The greatest challenge to her philosophy came in 1994 when she was promoted to the rank of Inspector General of Prisons and given the responsibility of managing the largest and most notorious prison in the Asia Pacific area. Tihar Prison held approximately 8,500 prisoners, mostly male. Besides her professional contributions, two voluntary organizations founded and supervised by her - Navjyoti, set up in 1988 and India Vision Foundation in 1994, reach out to thousands of poor children daily for primary education, women for adult literacy; provide vocational training and counseling services in the slums, rural areas and inside the prison apart from treatment for drug addiction. She and her organizations today stand nationally and internationally recognized, with the latest award being given by the United Nations - the Serge Sotiroff Memorial Award for drug abuse prevention.
Her greatest achievement may be the effect her achievements have had on Indian women who see Kiran Bedi as a role model and a hero. Bedi has shown them that with hard work and determination, they can overcome ancient stereotyping and make their dreams come true.
3. Shabnam Ara Begum
In a rare achievement, 26-year-old Shabnam Ara Begum has become India's first woman qazi. She is the Muslim marriage registrar and honorary qazi of Nandigram village in West Bengal's East Midnapore district, about 170 km from Kolkata, where, despite a few voices of protest, people have accepted her in this traditionally male position. Since her appointment in December 2003, Shabnam has conducted over 770 marriages. Apart from a small honorarium, she gets a minimum of Rs 100 for her efforts. This means that in 20 months, Shabnam earns nearly Rs 1 lakh -- a large sum for a villager, let alone a woman.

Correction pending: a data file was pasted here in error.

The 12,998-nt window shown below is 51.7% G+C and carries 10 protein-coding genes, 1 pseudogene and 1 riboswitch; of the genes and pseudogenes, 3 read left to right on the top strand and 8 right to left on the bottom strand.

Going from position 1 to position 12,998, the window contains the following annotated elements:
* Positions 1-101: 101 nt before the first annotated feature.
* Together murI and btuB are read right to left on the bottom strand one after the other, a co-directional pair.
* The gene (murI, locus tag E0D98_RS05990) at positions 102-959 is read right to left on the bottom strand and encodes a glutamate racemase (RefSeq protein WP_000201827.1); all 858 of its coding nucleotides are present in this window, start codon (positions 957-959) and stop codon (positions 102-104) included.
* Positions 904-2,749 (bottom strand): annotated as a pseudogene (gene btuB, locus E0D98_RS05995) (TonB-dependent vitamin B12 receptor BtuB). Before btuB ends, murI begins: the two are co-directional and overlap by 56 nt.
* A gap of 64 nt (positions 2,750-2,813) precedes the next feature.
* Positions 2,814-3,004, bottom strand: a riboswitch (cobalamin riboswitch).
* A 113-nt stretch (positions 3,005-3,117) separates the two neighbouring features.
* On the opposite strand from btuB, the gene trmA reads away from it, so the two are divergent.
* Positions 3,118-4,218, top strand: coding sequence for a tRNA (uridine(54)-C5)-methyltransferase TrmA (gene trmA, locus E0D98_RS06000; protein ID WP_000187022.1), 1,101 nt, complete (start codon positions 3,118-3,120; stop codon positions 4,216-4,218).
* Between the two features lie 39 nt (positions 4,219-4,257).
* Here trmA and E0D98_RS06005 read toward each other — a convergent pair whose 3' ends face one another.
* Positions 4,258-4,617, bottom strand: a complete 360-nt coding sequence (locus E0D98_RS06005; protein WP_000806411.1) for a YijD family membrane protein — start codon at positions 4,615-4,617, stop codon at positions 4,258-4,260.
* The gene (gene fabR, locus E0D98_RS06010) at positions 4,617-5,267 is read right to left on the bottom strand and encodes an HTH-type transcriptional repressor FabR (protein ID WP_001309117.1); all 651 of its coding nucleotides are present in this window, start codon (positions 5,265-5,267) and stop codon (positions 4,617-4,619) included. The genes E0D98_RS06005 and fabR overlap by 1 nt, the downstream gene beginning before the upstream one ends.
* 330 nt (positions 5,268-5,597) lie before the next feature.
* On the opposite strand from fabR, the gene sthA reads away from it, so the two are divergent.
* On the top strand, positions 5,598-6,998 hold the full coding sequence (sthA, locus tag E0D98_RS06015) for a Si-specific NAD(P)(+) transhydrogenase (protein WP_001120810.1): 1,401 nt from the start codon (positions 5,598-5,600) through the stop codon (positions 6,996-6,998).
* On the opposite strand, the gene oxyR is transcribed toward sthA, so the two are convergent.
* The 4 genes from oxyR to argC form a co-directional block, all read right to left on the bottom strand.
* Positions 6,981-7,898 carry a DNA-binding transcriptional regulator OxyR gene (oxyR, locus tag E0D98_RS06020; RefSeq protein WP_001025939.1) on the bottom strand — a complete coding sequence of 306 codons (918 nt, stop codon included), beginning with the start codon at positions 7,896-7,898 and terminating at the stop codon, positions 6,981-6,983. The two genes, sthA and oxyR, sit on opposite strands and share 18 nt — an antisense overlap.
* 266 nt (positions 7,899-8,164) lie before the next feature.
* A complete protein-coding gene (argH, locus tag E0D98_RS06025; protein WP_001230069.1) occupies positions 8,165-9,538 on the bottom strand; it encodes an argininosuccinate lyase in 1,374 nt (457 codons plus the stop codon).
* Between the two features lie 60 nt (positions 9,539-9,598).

Shabnam's appointment did not go undisputed. Mozammel Hossein, a resident of Nandigram and claimant to the post, challenged her appointment in the Calcutta High Court saying: "There is no provision in the shariat for appointing a woman as qazi. Under Islamic law, women are not allowed to carry out tasks performed by men. All over the world, only men are qazis." He also pointed out that, at the time of her appointment, Shabnam was below 25 years-the minimum qualifying age for a qazi. The court however refused to interfere in the case and, on July 21, 2005, the matter was referred to the inspector general of registration (judiciary) for adjudication within three months.
The appointment of Shabnam Ara Begum as qazi - a cleric who can conduct a wedding ceremony - is being seen as a step towards the emancipation and empowerment of Muslim women.
4. Bachendri Pal